Shenango / Syracuse Finally, yet another version of the Shenango backstamp was made but after Shenango and Syracuse china had merged.  This backstamp looks very similar to the earlier Capitol / Shenango (no Native Potter) backstamp, including a reversion to the 1927 date in the top right corner, so again, care must be taken when buying Shenango Centenary china.  Any mention of "Syracuse", or "Special Edition" in the backstamp makes it a long post-dining car service commemorative item.  Indeed, these pieces were minted in the 1990's.  Again, the Railroad Commissary does not stock such china.


Thanks to Dennis McGrath of Ellarslie, the Trenton City Museum for additional Scammell's information.

lists of items found in each phase


The following is a list of B&O Centenary china which has been confirmed to exist. Please note that this list is still "under construction". there were, no doubt, many other pieces made by some, probably all, of these manufacturers and these will be added once substantive evidence of their existence surfaces. Also note that there were sometimes several variations of a number of these items - some of which are very rare. Even though incomplete, it can serve as an interesting checklist to compare against the items in your collection.

Scammell's / Patent Applied For :

butter pat
"Penn" demitasse & saucer (w/ fill line)
"Penn" cup & saucer
12 oz. pitcher "route scenes - both Thomas Viaduct"
6 1/2" bowl
7" bowl (w/ wide rim)
6 5/8" plate
8 1/4" plate
9" plate
9" soup plate
11 3/8" platter
13 7/8" platter
15" platter

Scammell's / Design Patented :

butter pat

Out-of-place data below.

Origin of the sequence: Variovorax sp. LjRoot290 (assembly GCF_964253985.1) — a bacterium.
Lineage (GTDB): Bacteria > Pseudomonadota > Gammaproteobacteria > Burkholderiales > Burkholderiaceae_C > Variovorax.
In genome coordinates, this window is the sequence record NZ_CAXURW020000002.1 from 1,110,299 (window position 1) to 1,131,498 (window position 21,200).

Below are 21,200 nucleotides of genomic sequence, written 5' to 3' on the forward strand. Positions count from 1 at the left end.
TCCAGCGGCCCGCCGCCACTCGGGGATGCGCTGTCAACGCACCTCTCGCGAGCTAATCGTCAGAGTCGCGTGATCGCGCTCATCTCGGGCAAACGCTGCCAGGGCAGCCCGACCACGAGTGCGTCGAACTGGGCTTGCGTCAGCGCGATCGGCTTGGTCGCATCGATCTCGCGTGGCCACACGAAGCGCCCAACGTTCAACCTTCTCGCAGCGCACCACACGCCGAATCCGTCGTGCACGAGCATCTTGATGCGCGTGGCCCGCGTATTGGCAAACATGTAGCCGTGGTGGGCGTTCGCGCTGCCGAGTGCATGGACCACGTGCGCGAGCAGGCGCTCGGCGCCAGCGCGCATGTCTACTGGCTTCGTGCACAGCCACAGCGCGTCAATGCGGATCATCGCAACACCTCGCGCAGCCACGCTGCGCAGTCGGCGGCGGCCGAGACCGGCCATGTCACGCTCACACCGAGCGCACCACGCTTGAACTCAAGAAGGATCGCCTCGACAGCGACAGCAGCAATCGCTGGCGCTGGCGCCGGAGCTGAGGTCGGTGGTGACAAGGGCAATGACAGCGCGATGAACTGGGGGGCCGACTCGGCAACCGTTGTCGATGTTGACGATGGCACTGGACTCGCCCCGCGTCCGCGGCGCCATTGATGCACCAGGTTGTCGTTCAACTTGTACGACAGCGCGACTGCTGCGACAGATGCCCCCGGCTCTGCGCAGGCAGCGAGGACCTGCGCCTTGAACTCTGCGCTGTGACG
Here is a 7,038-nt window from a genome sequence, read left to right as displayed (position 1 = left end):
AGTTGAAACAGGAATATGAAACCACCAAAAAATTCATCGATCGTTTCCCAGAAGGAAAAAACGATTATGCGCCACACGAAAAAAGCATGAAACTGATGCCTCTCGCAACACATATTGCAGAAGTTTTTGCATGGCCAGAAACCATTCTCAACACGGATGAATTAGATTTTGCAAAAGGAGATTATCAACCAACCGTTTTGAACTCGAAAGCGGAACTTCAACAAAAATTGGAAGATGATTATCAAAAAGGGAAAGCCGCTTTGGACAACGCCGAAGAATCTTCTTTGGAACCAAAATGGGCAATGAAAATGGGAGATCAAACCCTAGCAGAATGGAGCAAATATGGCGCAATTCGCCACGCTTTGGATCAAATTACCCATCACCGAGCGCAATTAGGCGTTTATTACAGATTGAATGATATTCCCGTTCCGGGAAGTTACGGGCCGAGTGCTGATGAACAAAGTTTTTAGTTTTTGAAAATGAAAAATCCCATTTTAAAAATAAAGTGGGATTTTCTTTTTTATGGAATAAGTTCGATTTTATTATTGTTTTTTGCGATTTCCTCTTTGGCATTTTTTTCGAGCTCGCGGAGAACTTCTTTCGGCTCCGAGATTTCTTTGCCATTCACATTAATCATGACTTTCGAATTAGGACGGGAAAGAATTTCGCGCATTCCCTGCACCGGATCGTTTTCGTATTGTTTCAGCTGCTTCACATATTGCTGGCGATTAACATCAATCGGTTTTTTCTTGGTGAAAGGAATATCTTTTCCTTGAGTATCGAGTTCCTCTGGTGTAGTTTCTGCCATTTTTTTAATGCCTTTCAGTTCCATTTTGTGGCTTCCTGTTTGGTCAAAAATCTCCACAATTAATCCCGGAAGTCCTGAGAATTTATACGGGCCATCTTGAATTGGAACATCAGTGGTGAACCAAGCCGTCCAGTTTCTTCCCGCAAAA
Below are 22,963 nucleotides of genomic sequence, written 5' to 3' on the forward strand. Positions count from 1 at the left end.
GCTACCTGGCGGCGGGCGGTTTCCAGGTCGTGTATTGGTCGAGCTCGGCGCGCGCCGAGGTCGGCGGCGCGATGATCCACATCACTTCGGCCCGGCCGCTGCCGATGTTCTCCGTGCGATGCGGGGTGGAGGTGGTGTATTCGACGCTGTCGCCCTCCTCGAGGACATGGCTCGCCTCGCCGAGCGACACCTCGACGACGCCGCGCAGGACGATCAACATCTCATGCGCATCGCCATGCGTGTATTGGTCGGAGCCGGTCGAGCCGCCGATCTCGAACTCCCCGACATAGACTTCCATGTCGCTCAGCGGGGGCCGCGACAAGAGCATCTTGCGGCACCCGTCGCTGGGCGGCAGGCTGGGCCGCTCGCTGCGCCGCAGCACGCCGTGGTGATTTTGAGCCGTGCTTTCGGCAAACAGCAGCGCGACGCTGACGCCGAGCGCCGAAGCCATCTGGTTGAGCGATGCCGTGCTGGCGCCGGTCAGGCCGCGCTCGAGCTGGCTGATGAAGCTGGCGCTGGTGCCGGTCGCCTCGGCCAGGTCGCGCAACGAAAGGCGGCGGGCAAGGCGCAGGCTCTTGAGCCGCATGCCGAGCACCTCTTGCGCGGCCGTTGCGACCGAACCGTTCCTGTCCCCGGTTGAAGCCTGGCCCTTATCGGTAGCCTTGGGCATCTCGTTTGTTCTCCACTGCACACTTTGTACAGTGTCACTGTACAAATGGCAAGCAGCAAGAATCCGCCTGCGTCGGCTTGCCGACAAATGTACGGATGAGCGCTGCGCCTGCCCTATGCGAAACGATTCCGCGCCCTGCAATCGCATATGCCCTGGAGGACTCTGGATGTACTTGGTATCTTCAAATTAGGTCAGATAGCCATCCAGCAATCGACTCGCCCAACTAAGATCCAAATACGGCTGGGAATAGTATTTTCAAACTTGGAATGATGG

"Penn" cup & saucer (w/ fill line)
"Streamline" cup & saucer (w fill line)
"Streamline" cup & saucer (w/o fill line)
"Penn" demitasse & saucer (w/ fill line)
"Penn" demitasse & saucer (w/o fill line)
"streamline" (tall) demitasse & saucer
bouillon cup (wide design) (w/ fill line)
bouillon cup (wide design) (w/o fill line)
cup cover, 4" (not BS / presumed Scammell's)
double handle cup
single egg cup - double-ended type
double egg cup
gravy boat
12 oz. pitcher "route scenes - both Thomas Viaduct"
12 oz. pitcher "route scenes - Thomas Viaduct & Potomas Valley" (fill line)
12 oz. pitcher "route scenes - Thomas Viaduct & Potomas Valley" (no fill line)
12 oz. pitcher "locomotive pictures"
2 qt. pitcher "route scenes"
ball pitcher
sugar bowl "route scenes"
teapot "route scenes"
teapot "locomotive pictures"
chocolate pot "route scenes"
ashtray / match holder
5" baker
5 1/2" baker
6 1/8" baker
5 3/8" bowl
6 3/8" bowl "Carrollton Viaduct / locomotive pictures"
6 3/8" bowl "Thomas Viaduct / floral background"
6 3/4" compote (with four train scenes)
6 3/4" compote (with seven train scenes)
11 3/4" celery trough (with one flower ring)
11 3/4" celery trough (with two flower rings)
hot food cover
6 3/4" plate
8 1/8" plate
9" plate (replaced by 10 1/2" plate in early 1930's)
10 1/2" plate (w/ full shield BS)
10 1/2" plate (w/ regular BS)
10 3/4" divided plate (round upper scenes)
10 3/4" divided plate (tapered upper scenes)
5 5/8" baker
8 1/4" platter
11 7/8" platter
13 7/8" platter
15 3/4" platter


Sterling / Lamberton China :

12 oz. pitcher
5 7/8" oval bowl
6 1/4" bowl
celery trough
8" platter
11 1/2" platter


Buffalo :

6 7/8" plate
8 1/4" plate
9 1/4" plate
8 1/2" platter
10 3/4" divided plate
11" platter


Shenango / green Native Potter :



Shenango / Capitol (no Native Potter) :

butter pat
"Penn" demitasse & saucer
"Streamline" cup & saucer (triangle pointed handle - earlier)
"Streamline" cup & saucer (rounded handle - later)
bouillon cup
double egg cup
gravy boat
12 oz. pitcher
teapot
chocolate pot
6 1/8" baker
6 3/4" compote (with seven train scenes)
6 3/4" plate
7 1/4" plate
8 1/8" plate
9 1/8" soup plate
10 1/2" plate
11 1/2" platter


Shenango / rubber stamp :

butter pat
"Streamline" cup
bouillon cup
double egg cup
12 oz pitcher
gravy boat


Shenango / black Native Potter potter I :

sugar bowl (w/ lid) (no B&O markings)
saucer
12 oz pitcher
6" bowl
6 1/2" plate
10 1/2" plate
11 1/2" platter
8 1/4" platter
15" platter


Thanks to Gretchen Nile Baldwin, Mark Toll and Doug Wheeler for additional information.